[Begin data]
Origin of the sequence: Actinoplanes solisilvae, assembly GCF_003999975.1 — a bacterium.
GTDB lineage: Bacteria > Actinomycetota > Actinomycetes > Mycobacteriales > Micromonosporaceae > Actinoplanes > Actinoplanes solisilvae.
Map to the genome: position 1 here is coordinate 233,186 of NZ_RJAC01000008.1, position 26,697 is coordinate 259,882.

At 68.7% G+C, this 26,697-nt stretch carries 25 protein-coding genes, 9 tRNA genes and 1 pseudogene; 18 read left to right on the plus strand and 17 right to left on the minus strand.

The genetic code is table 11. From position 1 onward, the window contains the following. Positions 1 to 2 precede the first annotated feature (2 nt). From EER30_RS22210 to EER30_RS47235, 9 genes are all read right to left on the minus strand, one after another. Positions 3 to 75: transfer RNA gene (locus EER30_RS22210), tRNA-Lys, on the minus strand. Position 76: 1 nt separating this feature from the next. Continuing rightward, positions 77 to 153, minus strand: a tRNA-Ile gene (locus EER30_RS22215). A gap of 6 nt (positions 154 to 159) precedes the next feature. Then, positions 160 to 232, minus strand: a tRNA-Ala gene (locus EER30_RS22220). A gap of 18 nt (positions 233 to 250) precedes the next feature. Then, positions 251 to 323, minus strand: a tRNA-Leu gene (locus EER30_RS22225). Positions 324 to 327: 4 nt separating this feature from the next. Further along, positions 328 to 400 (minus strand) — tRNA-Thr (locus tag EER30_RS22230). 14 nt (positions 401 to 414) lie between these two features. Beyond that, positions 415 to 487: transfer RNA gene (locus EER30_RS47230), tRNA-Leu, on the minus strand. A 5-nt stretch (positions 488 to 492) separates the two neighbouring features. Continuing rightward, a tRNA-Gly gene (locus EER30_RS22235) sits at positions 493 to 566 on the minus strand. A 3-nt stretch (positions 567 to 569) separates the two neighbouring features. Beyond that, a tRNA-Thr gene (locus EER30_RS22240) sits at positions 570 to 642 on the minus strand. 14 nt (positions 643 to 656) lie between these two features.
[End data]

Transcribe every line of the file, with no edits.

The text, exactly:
Origin of the sequence: Actinoplanes solisilvae, assembly GCF_003999975.1 — a bacterium.
GTDB lineage: Bacteria > Actinomycetota > Actinomycetes > Mycobacteriales > Micromonosporaceae > Actinoplanes > Actinoplanes solisilvae.
Map to the genome: position 1 here is coordinate 233,186 of NZ_RJAC01000008.1, position 26,697 is coordinate 259,882.

At 68.7% G+C, this 26,697-nt stretch carries 25 protein-coding genes, 9 tRNA genes and 1 pseudogene; 18 read left to right on the plus strand and 17 right to left on the minus strand.

The genetic code is table 11. From position 1 onward, the window contains the following. Positions 1 to 2 precede the first annotated feature (2 nt). From EER30_RS22210 to EER30_RS47235, 9 genes are all read right to left on the minus strand, one after another. Positions 3 to 75: transfer RNA gene (locus EER30_RS22210), tRNA-Lys, on the minus strand. Position 76: 1 nt separating this feature from the next. Continuing rightward, positions 77 to 153, minus strand: a tRNA-Ile gene (locus EER30_RS22215). A gap of 6 nt (positions 154 to 159) precedes the next feature. Then, positions 160 to 232, minus strand: a tRNA-Ala gene (locus EER30_RS22220). A gap of 18 nt (positions 233 to 250) precedes the next feature. Then, positions 251 to 323, minus strand: a tRNA-Leu gene (locus EER30_RS22225). Positions 324 to 327: 4 nt separating this feature from the next. Further along, positions 328 to 400 (minus strand) — tRNA-Thr (locus tag EER30_RS22230). 14 nt (positions 401 to 414) lie between these two features. Beyond that, positions 415 to 487: transfer RNA gene (locus EER30_RS47230), tRNA-Leu, on the minus strand. A 5-nt stretch (positions 488 to 492) separates the two neighbouring features. Continuing rightward, a tRNA-Gly gene (locus EER30_RS22235) sits at positions 493 to 566 on the minus strand. A 3-nt stretch (positions 567 to 569) separates the two neighbouring features. Beyond that, a tRNA-Thr gene (locus EER30_RS22240) sits at positions 570 to 642 on the minus strand. 14 nt (positions 643 to 656) lie between these two features.